02/24/2016 1:35PM

Champion War Emblem gelded at 17


War Emblem, the champion 3-year-old male of 2002 and pensioner at Old Friends Equine Thoroughbred retirement facility in Georgetown, Ky., was gelded to comply with national and state import regulations.

The 17-year-old son of Our Emblem was retired to Old Friends after standing his entire career at stud in Japan. Import regulations require incoming stallions to test-breed two mares to determine if they carry contagious equine metritis (CEM), a bacteria mainly spread through semen that has been largely eradicated in the U.S., but can be hard to detect and control if an outbreak occurs. Primarily seen in equines, the disease can have a negative impact on fertility for both stallions and mares.

War Emblem was famously reluctant to breed mares during his time at stud in Japan, and after a month in the quarantine barn at Rood & Riddle Equine Hospital in Lexington, Ky., the stallion had failed to cover a single mare.

“While it is clear that War Emblem, as a retired resident of Old Friends, would never be called upon to breed, the [United States Department of Agriculture] is still obligated to consider that an intact stallion carrying CEM could get loose and inadvertently breed a mare or dispel the disease via human interaction with infected semen,” Michael Blowen, president and founder of Old Friends, said in a statement. “If the disease should again became widespread in the United States, the horse industry could suffer considerable economic losses.

“After much deliberation with the USDA, consultation with several veterinarians, and with all other options exhausted, it was decided that the stallion War Emblem be castrated to comply with Kentucky and USDA import regulations,” he continued.

The procedure was performed at Old Friends by Rood & Riddle’s Dr. Brad Tanner, with assistance from Dr. Colt Daugherty. Blowen said the farm’s resident veterinarian, Dr. Bryan Waldridge, called upon his mentor, prominent equine anesthesiologist Dr. Hui-Chu Lin of Auburn University, to administer the anesthesia, along with associate Glen Sellers.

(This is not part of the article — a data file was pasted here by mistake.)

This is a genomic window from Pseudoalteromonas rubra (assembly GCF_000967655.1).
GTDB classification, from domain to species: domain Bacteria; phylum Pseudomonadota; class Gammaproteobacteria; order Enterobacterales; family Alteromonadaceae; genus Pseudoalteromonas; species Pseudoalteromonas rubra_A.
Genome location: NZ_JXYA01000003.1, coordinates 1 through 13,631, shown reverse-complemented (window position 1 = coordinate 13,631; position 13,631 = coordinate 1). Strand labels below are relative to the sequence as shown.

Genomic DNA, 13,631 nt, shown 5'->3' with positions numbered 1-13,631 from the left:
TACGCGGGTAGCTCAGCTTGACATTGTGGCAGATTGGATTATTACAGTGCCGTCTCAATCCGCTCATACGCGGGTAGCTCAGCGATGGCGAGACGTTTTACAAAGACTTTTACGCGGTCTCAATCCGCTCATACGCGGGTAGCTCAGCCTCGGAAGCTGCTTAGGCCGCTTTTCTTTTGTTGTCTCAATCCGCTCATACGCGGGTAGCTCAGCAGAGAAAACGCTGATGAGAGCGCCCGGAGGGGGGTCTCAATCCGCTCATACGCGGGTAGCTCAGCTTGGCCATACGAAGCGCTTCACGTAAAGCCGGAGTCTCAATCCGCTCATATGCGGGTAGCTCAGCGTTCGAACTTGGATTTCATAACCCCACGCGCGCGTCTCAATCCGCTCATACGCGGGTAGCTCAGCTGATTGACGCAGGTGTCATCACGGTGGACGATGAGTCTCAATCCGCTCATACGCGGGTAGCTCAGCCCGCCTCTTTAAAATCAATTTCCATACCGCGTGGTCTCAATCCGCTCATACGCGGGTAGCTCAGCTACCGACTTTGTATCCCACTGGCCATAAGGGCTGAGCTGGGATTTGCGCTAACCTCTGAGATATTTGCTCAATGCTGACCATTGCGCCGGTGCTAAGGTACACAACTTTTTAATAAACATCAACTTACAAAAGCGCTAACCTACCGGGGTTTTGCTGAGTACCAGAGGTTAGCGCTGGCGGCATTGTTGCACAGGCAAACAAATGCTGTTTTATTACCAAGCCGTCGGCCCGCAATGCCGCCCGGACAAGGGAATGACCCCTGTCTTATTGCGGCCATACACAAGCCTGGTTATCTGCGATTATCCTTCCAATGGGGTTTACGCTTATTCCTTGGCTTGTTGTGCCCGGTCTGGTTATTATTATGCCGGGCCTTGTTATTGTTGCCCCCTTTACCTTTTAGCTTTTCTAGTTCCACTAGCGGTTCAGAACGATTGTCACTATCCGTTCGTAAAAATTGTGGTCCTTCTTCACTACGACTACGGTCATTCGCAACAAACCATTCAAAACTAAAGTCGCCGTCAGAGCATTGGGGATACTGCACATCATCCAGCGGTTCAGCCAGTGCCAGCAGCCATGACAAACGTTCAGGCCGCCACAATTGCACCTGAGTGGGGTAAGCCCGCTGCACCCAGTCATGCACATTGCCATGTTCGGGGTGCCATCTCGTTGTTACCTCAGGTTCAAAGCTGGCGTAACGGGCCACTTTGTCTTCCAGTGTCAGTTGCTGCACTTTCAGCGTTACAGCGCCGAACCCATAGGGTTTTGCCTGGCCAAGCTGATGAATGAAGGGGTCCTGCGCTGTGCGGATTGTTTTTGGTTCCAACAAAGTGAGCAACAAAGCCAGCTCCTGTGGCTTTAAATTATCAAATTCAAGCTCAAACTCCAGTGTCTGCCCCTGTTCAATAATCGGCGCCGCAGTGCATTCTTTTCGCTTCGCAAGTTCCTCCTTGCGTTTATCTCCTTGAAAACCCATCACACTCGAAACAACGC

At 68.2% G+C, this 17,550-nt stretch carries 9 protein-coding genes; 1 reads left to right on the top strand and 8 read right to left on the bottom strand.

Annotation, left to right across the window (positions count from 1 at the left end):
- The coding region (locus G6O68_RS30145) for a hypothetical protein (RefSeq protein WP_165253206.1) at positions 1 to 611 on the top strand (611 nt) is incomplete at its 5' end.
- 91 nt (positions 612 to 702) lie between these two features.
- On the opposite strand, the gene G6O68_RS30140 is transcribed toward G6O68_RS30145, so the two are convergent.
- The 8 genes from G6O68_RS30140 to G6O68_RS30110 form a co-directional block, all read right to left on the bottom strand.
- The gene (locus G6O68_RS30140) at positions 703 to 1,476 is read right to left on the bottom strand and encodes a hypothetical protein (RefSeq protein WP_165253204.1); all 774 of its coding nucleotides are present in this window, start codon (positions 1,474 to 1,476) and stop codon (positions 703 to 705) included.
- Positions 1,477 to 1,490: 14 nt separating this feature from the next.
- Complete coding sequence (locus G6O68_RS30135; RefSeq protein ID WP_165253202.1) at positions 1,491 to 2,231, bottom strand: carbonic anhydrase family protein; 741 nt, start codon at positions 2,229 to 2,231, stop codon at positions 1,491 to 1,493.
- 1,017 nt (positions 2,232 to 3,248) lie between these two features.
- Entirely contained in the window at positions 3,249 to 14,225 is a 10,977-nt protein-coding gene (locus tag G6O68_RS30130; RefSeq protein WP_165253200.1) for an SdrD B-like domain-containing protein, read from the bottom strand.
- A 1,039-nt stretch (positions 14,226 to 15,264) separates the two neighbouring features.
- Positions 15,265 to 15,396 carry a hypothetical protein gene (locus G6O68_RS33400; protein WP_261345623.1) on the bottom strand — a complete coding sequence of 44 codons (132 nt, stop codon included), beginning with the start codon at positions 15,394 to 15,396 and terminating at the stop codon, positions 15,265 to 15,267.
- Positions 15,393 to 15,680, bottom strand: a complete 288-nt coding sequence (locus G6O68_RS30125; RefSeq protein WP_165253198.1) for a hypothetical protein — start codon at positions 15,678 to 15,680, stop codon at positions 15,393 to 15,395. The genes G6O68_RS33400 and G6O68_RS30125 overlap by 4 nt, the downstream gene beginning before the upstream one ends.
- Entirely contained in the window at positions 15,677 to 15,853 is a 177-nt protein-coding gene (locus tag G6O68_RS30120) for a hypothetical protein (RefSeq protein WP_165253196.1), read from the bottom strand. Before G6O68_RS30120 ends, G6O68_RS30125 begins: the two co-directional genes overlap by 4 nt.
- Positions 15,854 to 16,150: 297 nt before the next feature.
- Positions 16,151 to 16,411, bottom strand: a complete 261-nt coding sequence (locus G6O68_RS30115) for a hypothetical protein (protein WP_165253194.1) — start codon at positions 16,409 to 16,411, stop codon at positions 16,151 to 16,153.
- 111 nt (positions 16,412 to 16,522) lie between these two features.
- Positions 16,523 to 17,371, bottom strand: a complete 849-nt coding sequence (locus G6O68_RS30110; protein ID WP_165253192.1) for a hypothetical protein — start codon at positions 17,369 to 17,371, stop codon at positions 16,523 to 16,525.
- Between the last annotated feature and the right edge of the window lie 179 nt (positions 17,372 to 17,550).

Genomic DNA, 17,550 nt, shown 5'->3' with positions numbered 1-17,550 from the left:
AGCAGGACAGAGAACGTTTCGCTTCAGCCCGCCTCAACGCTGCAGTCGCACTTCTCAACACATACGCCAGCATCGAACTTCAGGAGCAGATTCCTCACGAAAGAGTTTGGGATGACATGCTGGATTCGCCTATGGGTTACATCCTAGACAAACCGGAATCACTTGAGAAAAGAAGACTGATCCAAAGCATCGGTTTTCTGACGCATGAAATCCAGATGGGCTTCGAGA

“War Emblem has responded like the champion he is,” Blowen said. “He is fully recovered, and we are hopeful that gelding him will allow him lead a more relaxed and peaceful life in retirement, one that he so richly deserves. Old Friends wishes to thank all the veterinarians whose combined expertise resulted in a safe, successful procedure and subsequent recovery.”

War Emblem, the winner of the 2002 Kentucky Derby, Preakness Stakes, and Haskell Invitational, stood his entire career in Japan for the Yoshida family’s Shadai Stallion Station, debuting at stud in 2003.

Great lengths were taken to boost War Emblem’s libido during his 13 seasons at stud, including therapy led by stallion behavior specialists, allowing War Emblem to choose his own mates, and moving him from Shadai’s main stallion complex to the smaller and quieter Northern Farm.

Those efforts were largely unfruitful, with just four foals produced from his first crop and 119 foals in total, averaging out to about nine per breeding season. Shadai Farm staff said the stallion refused to cover any mares in his final years at stud, with his last registered offspring being born in 2012.

Frustratingly, the relative handful of foals War Emblem did sire turned out to be successful runners, with 80 winners from 111 starters and combined progeny earnings of $35,300,307.

War Emblem’s top runner was Robe Tissage, Japan’s champion 2-year-old filly of 2012. Other successful offspring include Japanese Group 3 winners King’s Emblem and War Tactics, and stakes winners Civil War, Black Emblem, Danon Programmer, Clan Emblem, Shonan Alba, and Air Pascale.